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2 Million People Reconnected To Clean Water In Borno


Over two million people in areas affected by the insurgency in Borno have been reconnected to clean and safe drinking water.

The General Manager, Borno Rural Water Supply and Sanitation Agency (RUWASSA), Dr Mohammed Aliyu, disclosed this on Tuesday in Maiduguri at an event to mark World Water Day. on clean water supply in the state.

Aliyu said that with the improvement in peace in the state where insurgency led to destruction of water facilities worth billions of naira, the state government had made remarkable strides in rural water supply.

“Over 218 hybrid boreholes have been constructed across the state alongside numerous free-flow boreholes.

“The state government constructed 462 hand pumps, rehabilitated 316 solar powered boreholes, and 464 hand pumps, reconnecting over 2 million people to clean and safe drinking water.

“The government has also approved and commenced the construction of 10 standard earth dams across the state,” Aliyu said.

He explained that the interventions through RUWASSA complemented other initiatives by the state ministry of water and other partners like World Bank and UNICEF in addressing water scarcity across the state.

“Recent interventions by ICRC, UNICEF, IOM and other partners have further expanded access to water in critical areas, liberating communities from water scarcity and empowering them to engage in sustainable livelihood activities such as dry-season farming.

“These efforts, coupled with ongoing projects and collaborations, underscore our collective commitment to ensuring water security and promoting peace,” Aliyu said.

In his remarks at the occasion, the Water, Sanitation and Hygiene (WASH) Sector Coordinator in North East, Mr Francois Bellet, said that about five million people are in need of WASH in Borno, Adamawa and Yobe.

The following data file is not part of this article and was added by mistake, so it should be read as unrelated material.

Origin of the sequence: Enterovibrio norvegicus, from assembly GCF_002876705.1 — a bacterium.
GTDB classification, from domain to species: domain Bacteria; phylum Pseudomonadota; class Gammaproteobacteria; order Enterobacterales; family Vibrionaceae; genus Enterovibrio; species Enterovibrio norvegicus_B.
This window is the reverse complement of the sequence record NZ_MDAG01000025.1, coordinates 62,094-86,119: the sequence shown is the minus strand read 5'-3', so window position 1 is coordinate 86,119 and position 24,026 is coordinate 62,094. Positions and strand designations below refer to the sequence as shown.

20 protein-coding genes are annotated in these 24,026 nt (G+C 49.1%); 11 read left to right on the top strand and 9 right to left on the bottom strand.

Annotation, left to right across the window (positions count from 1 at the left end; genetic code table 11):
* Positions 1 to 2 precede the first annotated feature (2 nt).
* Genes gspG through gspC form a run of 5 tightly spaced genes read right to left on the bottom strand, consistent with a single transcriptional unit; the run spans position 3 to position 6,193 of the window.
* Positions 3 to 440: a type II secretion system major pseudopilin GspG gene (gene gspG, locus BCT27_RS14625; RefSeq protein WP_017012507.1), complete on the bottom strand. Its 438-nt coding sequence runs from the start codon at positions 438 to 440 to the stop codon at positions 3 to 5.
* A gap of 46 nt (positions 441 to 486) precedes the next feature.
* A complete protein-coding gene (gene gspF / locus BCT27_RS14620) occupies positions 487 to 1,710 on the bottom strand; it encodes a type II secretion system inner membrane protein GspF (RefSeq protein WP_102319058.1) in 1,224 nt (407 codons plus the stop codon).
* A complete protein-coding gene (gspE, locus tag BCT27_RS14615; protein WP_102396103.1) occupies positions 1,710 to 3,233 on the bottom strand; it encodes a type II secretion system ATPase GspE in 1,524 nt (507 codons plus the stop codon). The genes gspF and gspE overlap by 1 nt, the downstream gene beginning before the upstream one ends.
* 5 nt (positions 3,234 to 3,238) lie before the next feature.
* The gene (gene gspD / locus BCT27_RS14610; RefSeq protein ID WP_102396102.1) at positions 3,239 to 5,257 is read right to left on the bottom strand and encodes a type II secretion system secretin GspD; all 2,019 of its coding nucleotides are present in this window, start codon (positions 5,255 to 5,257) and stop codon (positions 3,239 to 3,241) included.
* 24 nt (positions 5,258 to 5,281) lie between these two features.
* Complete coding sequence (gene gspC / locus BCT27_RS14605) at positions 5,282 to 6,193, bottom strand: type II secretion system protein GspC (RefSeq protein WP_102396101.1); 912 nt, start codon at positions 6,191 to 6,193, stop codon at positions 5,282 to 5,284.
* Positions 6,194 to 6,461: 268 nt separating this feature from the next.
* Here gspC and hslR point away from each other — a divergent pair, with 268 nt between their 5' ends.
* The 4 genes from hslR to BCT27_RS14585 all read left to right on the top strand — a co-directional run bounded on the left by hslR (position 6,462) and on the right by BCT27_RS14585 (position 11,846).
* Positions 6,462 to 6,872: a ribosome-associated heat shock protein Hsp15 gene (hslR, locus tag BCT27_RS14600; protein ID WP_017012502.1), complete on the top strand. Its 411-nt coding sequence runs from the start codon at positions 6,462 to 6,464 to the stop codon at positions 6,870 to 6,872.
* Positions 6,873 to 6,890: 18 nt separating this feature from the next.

Bellet said that the WASH sector comprising 42 humanitarian organisations had in 2023 assisted 1.6 million people with safe drinking water in Borno.

According to him, safe drinking water remains key to addressing vulnerabilities and preventing diseases as well as ensuring women and girls do not go far before accessing clean water.

In her lecture on water, the Chief of UNICEF Borno Field Office, Ms Phuong Nguyen, said access to clean water was not just a privilege but a right.

“It is a fundamental human right; any threat to this right is a threat to peace; cooperation in the management and protection of our water resources is therefore essential for the well-being of all.

“Whether it is ensuring access to safe drinking water or supporting agricultural endeavors, water is a prerequisite for human survival and development.

“Water is more than just a resource; it is a tool for fostering harmony and stability.

“Ensuring reliable access to water is paramount for peaceful coexistence in our communities,” Nguyen said.


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